Category Data Visualization

Effective dashboards

An effective dashboard is the product not of cute gauges, meters and traffic lights, but rather of informed design: more science than art, more simplicity than dazzle. It is, above all else, about communication.

Steven Few, Information Dashboard Design: The Effective Communication of Visual Date, 2006

Using fragmentation to structure dashboard displays

A fragmentation method known in interface design is the use of tabs. Although fragmentation should be avoided, it can be useful in the design of dashboards.

Fragmentation of dashboard displays is permissible when:

  • the displays contain data sets, that are not related to each other, or do not require to be shown together, and
  • when adding those unrelated data items would otherwise clutter up the screen. 

When fragmentation is applied, it is necessary to apply appropriate labels on tabs to facilitate the recognition by readers. When applying labels it is important to not use abbreviations, or truncate labels, as this poses a burden on the reader’s cognitive workload, as they are forced to recall and use their memory.

When applying fragmentation methods, it is important to consider several compromises that might occur.

Fragmentation might negatively impact the viewing experience because additional interaction is required to access the information located in a distinct section. Such interactions could involve scrolling, or navigating to a different tab. Because additional interaction is required the important information cannot be extracted immediately, which slows down the user. It also forces users to go and search for the additional hidden information. It might happen that users completely overlook the additional information that is located somewhere else.

Using the Von Restorff effect to guide users

The Von Restorff Effect refers to our ability to remember items that stood out from the rest, or extract items that stand out from the rest of information with greater immediacy.

This effect occurs when readers scan, or remember a dashboard interface that applies some of the principles that support this phenomena, meaning things stand out as unusual.

As designers we can take advantage of this effect to direct a readers attention. The effect is achieved by various means and only when applied sparingly:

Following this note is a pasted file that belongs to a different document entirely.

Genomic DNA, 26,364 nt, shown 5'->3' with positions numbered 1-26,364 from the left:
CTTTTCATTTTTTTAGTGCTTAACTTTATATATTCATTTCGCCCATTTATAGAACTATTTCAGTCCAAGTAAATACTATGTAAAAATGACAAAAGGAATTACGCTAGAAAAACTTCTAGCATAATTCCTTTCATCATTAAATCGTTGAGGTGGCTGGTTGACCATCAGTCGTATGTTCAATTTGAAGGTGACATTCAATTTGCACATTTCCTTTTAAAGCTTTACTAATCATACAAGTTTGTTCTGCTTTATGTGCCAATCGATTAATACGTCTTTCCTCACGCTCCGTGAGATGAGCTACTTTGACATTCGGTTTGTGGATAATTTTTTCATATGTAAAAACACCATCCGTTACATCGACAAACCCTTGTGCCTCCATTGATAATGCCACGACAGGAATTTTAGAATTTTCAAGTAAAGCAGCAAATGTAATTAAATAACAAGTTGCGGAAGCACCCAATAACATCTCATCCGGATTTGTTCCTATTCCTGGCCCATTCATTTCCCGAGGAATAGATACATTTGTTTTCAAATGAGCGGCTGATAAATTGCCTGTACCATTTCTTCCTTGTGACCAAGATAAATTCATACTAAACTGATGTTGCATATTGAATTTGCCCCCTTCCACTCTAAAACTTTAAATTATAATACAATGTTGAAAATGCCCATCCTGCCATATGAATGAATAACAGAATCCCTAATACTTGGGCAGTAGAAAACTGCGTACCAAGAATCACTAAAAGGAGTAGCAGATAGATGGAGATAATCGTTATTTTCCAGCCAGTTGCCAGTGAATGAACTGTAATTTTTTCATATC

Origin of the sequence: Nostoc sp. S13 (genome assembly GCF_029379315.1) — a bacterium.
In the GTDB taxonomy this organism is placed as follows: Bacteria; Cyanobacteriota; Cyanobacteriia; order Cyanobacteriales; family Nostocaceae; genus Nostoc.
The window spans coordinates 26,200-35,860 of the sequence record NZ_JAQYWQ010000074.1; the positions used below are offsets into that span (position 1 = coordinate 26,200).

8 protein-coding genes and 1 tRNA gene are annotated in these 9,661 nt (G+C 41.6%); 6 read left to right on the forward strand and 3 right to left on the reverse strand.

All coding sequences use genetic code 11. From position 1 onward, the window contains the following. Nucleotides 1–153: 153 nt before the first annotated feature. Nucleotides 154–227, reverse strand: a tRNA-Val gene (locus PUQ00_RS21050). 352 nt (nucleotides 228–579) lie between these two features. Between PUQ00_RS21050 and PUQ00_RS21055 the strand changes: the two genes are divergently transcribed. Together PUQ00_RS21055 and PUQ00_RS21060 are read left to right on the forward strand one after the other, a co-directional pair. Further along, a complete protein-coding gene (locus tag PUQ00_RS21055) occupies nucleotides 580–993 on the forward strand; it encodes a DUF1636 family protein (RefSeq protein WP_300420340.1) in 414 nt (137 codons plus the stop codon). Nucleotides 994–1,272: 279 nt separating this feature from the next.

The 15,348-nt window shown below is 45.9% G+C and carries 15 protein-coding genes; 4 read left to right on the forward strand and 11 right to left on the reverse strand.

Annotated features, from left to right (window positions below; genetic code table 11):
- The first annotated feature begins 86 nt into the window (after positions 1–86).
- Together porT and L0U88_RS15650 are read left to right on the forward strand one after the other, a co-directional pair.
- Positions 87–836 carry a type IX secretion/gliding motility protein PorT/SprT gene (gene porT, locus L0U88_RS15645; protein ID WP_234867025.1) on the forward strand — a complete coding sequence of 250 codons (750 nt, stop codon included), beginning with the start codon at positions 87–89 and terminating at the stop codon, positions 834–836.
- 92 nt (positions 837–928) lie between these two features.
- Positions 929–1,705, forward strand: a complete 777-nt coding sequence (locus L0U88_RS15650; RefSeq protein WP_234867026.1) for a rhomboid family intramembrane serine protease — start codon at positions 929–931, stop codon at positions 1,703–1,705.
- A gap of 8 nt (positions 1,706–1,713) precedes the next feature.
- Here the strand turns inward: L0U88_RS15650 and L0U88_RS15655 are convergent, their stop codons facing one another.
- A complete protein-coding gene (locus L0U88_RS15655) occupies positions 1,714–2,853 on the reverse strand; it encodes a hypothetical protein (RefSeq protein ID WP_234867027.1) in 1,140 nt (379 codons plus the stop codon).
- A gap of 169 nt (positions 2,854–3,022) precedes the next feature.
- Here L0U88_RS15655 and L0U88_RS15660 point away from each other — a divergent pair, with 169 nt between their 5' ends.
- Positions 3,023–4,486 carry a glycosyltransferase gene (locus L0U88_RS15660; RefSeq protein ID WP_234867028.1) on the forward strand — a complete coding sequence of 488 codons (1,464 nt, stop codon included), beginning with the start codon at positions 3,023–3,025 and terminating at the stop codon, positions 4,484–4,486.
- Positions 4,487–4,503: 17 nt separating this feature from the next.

1. Use of highlighting
  2. Use of heavier font weights
  3. Use of bold colors

Why is consistency in design so important to the viewing experience?

Consistency in design is important because it helps the readers understanding and interpretation of the data they are looking at. This in turn helps save time and energy, because the reader of the information doesn’t have to learn new ways of looking at data that is similar.

How to organize dashboards for the best results

Dashboards are used to display large amounts of data in a condensed way, so it can be immediately understood and interpreted by the intended audience. The design must help locating the necessary information quickly. One way of achieving this is by using spactial location, and creating a layout that supports the population of four to five distict areas on the screen.

When to represent data using graphics?

Graphics can very much enhance the ability to consume raw data in a fast and more efficient way. However, sometimes graphics are just too much and don’t really contribute to help the reader digest the content. A graphical or visual representation is only as useful as the methodology that was applied to engineer it. So when should you use graphics to represent your data, and what makes it good?

Five examples of poorly designed dashboards

The purpose of dashboards is to present large amounts of information in a condensed and visual way. Here are five examples of poorly designed dashboards, that break some or all of the prinsiples of good dashboard design.

How Steven Few defines dashboards

Steven Few is an expert in business intelligence and defines dashboards as:

A dashboard is a visual display of the most important information needed to achieve one or more objectives; consolidated and arranged on a single screen so the information can be monitored at a glance“.

http://www.dashboardinsight.com/articles/digital-dashboards/fundamentals/what-is-a-dashboard.aspx

Dashboard design – do’s and dont’s

When designing dashboards, designers play a certain role. A designer helps identify the information that should be displayed, so that the reader of the dashboard is presented with the information that is relevant to them or her.

How Ben Shneiderman defines information visualization

“Information visualization has emerged from research in human-computer interaction, computer science, graphics, visual design, psychology, and business methods. It is increasingly applied as a critical component in scientific research, digital libraries, data mining, financial data analysis, market studies, manufacturing production control, and drug discovery”.

Ben Shneiderman 2003